The Bushfighters/Chapter 6

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The Bushfighters by Hugh Pendexter
VI. In the Enemy's Country

pp. 28–35.



WITH the first lessening of the darkness Putnam reached the brook where the whale-boats were to be concealed. Crossing this, he kept on for a quarter of a mile to mislead any hostile scout and then retraced his steps with such care as to leave no trail.

By means of an overhanging bough he swung himself into the water without disturbing the bank and commenced wading toward the creek. As he drew near the mouth a voice from behind the bushes softly called:

“All right, cap'n. I knew you was coming.”

It was Major Rogers. Putnam gained the bank and glanced back at the sluggish current and said—

“The muddy water told you, eh?”

Rogers nodded, and asked—

“Any discoveries along the path?”


And Putnam reported his night's adventures.

Rogers' face was very serious as Putnam related the finding of the Lidindick girl, but brightened as he listened to young Brant's promise to prevent the girl from proceeding north.

“He's only a boy, but he'll see that she keeps south of the lake,” Rogers declared. “And I'd rather she was loose in the woods about Fort William Henry than to be in Albany, where she would be sure to get information from some love-sick young officer. I'd be sorry to have any harm come to her.”

“She didn't ought to be out in these woods prowling round,” protested Putnam.

Rogers chuckled and said:

“Wish I could scout about and be as safe as she is. I don't believe that even the Ottawas and the Menominees would hurt her, while our own Mohawks will fight to protect her. They like her. They call her the Laughing One. She's been down the Mohawk Valley more'n once.

“Why, even if the Long House should turn against us—which God forbid and Sir William Johnson prevent—she would be safe enough. Vaudreuil can't find any one who can come and go where she can so long as the rangers don't catch her.”

“If the Western Indians catch her and haven't any French officers with them to vouch for her she would fare hideously,” insisted Putnam.

“Perhaps. But they won't catch her. Besides, Montcalm by this time has sent out word to all his redskins to treat her right.”

“Bah! Make those filthy creatures understand, let alone making them obey!” jeered Putnam. “Forgetting she is a spy and trying to do us sad mischief, she didn't ought to be allowed to run such risk. I guess she must be pretty as a picture. Young Willis is crazy about her. Then think of the young imp going in swimming within two rods of Dieskau's Path!”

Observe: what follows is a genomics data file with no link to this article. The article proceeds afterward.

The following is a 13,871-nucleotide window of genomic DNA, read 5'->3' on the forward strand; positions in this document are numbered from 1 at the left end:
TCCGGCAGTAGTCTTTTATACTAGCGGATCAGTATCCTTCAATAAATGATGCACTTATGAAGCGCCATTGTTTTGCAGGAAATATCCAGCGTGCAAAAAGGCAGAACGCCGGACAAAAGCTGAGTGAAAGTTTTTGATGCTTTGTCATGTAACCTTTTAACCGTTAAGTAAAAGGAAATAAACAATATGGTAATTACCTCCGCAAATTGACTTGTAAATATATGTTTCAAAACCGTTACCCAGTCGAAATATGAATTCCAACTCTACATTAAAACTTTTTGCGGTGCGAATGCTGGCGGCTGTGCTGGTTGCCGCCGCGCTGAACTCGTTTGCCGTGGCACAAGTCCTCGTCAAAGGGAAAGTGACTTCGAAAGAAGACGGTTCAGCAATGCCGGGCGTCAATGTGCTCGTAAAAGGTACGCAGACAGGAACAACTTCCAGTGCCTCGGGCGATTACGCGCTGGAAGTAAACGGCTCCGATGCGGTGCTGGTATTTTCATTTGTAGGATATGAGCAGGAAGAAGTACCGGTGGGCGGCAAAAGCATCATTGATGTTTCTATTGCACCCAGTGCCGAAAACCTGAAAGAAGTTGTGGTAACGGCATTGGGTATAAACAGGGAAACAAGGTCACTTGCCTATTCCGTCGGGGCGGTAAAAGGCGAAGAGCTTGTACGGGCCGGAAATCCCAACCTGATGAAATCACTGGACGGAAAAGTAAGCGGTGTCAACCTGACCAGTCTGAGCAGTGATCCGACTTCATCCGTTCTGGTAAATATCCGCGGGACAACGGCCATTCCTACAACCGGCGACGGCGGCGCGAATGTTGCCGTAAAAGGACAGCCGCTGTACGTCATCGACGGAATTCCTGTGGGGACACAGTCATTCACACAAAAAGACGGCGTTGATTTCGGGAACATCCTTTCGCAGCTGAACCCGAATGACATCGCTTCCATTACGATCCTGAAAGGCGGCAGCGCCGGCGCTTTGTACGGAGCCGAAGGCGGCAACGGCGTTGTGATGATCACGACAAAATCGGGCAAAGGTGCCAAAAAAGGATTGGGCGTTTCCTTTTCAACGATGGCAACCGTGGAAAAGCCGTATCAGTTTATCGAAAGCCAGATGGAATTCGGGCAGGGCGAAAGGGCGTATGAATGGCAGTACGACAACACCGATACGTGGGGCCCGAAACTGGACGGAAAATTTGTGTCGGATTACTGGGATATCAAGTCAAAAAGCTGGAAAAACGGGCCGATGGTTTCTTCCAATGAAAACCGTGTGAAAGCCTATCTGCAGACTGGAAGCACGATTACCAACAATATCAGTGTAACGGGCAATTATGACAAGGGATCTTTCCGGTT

“She's a wild little thing. Still she was safe enough. It was nothing to her dressing up as a young fop and swaggering around New York. They're still talking about her down there, the women rolling their eyes in holy horror, the men cursing because young Willis interfered and helped her out of a bad fix.

“She also went into the tea-house and chucked young matrons under the chin and nearly brought on several duels before her secret was discovered. But she's a good girl, Putnam. I used to know her father. I've seen quite a bit of her.”

“Of course she's good,” declared Putnam. “That makes it hard to deal with her. She's young, she's sweet as a mayflower, and she's good; but she can raise more deviltry between us and the French than a whole regiment of our provincials can smooth out. I vow, I wish some strapping chap would marry her offhand and make her behave since we can't hang her.”

“Maybe Willis will.”

“No, no. A Connecticut girl for a Connecticut man. Now for some sleep.”

THROUGHOUT the long day the scouting-party remained concealed with all but the sentries sleeping. At dusk cold rations were issued and eaten.

When it was dark enough to mask their movements the men entered the boats and with muffled oars resumed their hazardous journey. If it succeeded it would rank as one of the most audacious coups any body of scouts ever accomplished.

Keeping close to the eastern shore, the boats were quietly propelled down the long, narrow arm of the lake which was spoken of as Wood Creek in local nomenclature. As the little flotilla passed Ticonderoga the French sentinels seemed to be within the toss of a biscuit. They could plainly be heard calling the watchword as they paced their beats.